Oz Labor Party, Workers’ Unions to Protect Jobs from AI

Oz Labor Party, Workers’ Unions to Protect Jobs from AI

As the AI revolution poses a threat to the job market, Australia’s Labor Party and Workers’ Unions want a new government body to manage its progress and protect employees at risk of losing jobs to the technology.

The party’s stance on AI emphasizes the protection of workers’ rights and a transition to new technologies, adopting a pragmatic and philosophical approach. The trade union-based party’s technology agenda has the full support of the Australian Council of Trade Unions (ACTU), that country’s peak union body.

While the introduction of AI and AI-related tools has brought economic opportunities, the Albanese administration has been struggling with balancing these opportunities compared to the negative impacts the tech might have on traditional industries.

Workers’ rights key

It looks like the Labor Party is already looking to discuss the implementation of a new policy at the annual conference scheduled for this month, according to an article by WAtoday. In its draft manifesto, the party has made it clear that workers’ rights are one of the main focuses for the party and that it will enact policies that protect them from the harmful effects of AI while fostering economic growth.

The article further indicates that the Science and Industry Minister Ed Husic has been collaborating with experts and businesses to develop a framework that could be used to govern the application of AI and AI-related technologies.

The Australian Council of Trade Unions (ACTU) has given its support towards the Labor Party’s plan of creating a body that will govern the AI revolution.

“That organization needs to be representative of workers and include the ACTU and relevant trade unions,” said ACTU assistant secretary Joseph Mitchell.

Also read: Tech Giants Join Forces to Develop AR & VR Standards

Agree to automation at workers’ peril

With its ability to perform tasks within a short space of time, AI undoubtedly also poses threats to the job market across sectors. A report released in March by Goldman Sachs shows that generative AI may affect up to 300 million jobs.

An estimated 46% of administrative roles and 44% in legal professions could be automated, according to forecasts. The impact spreads even to the art and entertainment industry where artists fear the tech hurts their employment prospects and livelihoods.

However, in a paper by the ACTU, where they warned about the dangers of AI, the trade union body also stated that AI technology if properly integrated into the existing industries, could yield many gains without replacing workers.

“If managed properly, new technologies and new ways of organizing work have a great potential to improve, rather than reduce inequality,” said ACTU.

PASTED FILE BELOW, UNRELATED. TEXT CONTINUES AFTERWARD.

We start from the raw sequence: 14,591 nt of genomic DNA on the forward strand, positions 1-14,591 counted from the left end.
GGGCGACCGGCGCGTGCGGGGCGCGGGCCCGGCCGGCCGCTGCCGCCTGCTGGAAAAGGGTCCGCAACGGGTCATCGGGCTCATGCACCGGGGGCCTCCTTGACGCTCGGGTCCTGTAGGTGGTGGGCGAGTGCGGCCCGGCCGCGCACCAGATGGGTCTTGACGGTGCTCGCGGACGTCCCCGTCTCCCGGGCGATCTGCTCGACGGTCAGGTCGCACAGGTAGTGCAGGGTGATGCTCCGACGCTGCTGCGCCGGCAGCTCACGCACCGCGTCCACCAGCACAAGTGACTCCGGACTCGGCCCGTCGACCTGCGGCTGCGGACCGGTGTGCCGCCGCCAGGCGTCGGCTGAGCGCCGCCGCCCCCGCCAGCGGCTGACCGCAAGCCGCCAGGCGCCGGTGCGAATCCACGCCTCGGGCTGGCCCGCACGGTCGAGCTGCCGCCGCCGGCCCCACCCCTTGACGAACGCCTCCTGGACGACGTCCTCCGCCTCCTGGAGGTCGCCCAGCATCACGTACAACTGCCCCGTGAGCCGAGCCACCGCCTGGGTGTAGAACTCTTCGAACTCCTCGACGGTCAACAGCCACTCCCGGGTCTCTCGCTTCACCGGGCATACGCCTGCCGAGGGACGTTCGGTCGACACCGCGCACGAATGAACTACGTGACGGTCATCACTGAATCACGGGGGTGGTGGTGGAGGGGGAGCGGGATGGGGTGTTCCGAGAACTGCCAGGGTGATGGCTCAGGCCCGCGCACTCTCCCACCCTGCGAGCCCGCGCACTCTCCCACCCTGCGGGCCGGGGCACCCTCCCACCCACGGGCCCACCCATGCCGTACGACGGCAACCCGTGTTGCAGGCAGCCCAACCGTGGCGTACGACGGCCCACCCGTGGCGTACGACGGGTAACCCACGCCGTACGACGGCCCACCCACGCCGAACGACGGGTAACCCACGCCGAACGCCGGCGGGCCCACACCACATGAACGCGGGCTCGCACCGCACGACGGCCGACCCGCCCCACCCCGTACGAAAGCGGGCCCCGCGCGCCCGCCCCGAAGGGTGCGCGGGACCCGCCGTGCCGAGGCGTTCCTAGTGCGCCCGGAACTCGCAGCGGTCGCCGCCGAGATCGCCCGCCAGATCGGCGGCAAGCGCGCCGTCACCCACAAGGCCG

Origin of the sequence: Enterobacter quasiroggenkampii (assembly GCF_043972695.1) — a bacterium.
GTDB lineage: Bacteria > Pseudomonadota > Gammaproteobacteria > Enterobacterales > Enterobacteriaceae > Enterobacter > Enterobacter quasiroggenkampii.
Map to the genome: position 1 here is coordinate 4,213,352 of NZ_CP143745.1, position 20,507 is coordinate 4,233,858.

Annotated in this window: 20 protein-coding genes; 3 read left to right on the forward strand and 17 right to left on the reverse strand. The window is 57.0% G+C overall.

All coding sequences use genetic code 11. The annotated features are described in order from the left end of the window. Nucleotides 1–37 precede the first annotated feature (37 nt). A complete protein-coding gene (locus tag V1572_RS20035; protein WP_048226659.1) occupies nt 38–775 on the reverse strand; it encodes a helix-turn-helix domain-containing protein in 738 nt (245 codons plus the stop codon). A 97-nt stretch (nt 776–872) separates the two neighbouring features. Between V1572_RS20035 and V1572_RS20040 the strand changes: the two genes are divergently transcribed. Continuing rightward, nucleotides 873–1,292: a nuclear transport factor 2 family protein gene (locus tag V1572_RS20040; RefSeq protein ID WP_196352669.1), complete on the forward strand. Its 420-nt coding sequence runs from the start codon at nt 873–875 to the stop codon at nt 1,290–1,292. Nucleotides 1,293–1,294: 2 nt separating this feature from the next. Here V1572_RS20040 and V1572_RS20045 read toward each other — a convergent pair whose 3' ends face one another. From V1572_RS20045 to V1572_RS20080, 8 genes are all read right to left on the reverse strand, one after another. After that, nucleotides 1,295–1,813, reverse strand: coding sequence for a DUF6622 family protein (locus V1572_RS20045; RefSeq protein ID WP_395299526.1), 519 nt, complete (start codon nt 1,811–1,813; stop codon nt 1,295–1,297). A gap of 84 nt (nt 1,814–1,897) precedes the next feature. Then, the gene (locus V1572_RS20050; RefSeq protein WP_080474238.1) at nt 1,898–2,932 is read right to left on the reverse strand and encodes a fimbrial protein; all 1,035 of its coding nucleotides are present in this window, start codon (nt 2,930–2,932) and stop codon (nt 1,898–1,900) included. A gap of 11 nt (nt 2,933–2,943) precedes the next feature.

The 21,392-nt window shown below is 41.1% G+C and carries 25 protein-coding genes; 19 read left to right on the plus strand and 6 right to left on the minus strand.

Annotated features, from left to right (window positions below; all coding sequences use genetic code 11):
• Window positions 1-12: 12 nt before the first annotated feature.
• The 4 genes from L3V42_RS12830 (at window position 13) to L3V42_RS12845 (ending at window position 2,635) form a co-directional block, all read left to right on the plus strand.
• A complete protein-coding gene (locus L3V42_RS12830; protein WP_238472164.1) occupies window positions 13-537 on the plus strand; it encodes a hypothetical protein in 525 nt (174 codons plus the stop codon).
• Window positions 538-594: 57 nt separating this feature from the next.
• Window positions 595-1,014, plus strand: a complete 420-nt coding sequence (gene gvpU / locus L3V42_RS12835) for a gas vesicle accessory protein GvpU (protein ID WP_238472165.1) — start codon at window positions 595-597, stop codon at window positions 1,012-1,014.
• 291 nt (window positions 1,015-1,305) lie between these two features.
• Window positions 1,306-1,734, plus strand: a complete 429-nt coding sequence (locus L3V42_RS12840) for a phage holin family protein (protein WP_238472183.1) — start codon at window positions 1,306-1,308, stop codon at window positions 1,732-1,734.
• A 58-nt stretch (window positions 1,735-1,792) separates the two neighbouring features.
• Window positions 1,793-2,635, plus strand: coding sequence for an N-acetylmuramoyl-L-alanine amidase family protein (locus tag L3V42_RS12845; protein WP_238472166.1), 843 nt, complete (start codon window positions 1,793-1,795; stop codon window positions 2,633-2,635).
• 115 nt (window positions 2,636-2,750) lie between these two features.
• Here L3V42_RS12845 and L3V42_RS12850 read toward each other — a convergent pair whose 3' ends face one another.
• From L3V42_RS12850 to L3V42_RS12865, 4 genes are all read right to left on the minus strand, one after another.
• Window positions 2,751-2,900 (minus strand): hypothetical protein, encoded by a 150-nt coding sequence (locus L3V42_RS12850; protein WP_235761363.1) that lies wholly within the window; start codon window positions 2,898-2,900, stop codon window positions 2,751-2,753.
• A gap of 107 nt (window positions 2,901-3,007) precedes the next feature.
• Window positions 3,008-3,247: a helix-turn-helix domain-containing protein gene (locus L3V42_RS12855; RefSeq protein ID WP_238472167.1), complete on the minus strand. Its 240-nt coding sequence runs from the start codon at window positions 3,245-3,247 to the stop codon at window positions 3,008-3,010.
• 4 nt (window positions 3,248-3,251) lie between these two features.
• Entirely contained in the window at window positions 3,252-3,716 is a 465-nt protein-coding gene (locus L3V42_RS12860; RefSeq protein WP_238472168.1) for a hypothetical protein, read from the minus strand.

“Workers facing changes in their workplaces due to automation or introduction of AI need to be consulted and ensure that any introduction is accompanied by a fair technological transition.”

They also reiterated that employers are liable for their employees if they decide to employ the use of AI technology given the massive digitization.

A nod from the tech sector

Kate Pounder, CEO of the Tech Council of Australia, which represents companies like Microsoft and Google, endorsed Labor’s pragmatic approach in a globe wrestling with AI’s potential to upend the employment landscape.

She also emphasized that historical patterns have revealed an underestimation of the ability of workers to adapt to technological improvements through upskilling and re-skilling, as well as the creation of new jobs.

“Historically we have overestimated the jobs we’d lose. And we vastly underestimated the ones we could create, as well as the training required to take advantage of the new jobs,” she said.

While some nations have established legislative restrictions on AI, Labor’s policy adopts a pragmatic stance and aims to strike the correct balance between upholding the public interest and encouraging Australia to become a leader in the field.

To ensure responsibility and reduce potential dangers, Minister Husic emphasized that the time of self-regulation for high-risk AI components is past. He also called for tighter frameworks.

Elsewhere, global leaders are also seized with debates around regulating the AI industry, which has the potential to transform economies, but in a manner that is safe for societies. In Europe, online platforms have been asked to label AI-generated content to protect users from misinformation, something that Australia has also considered.

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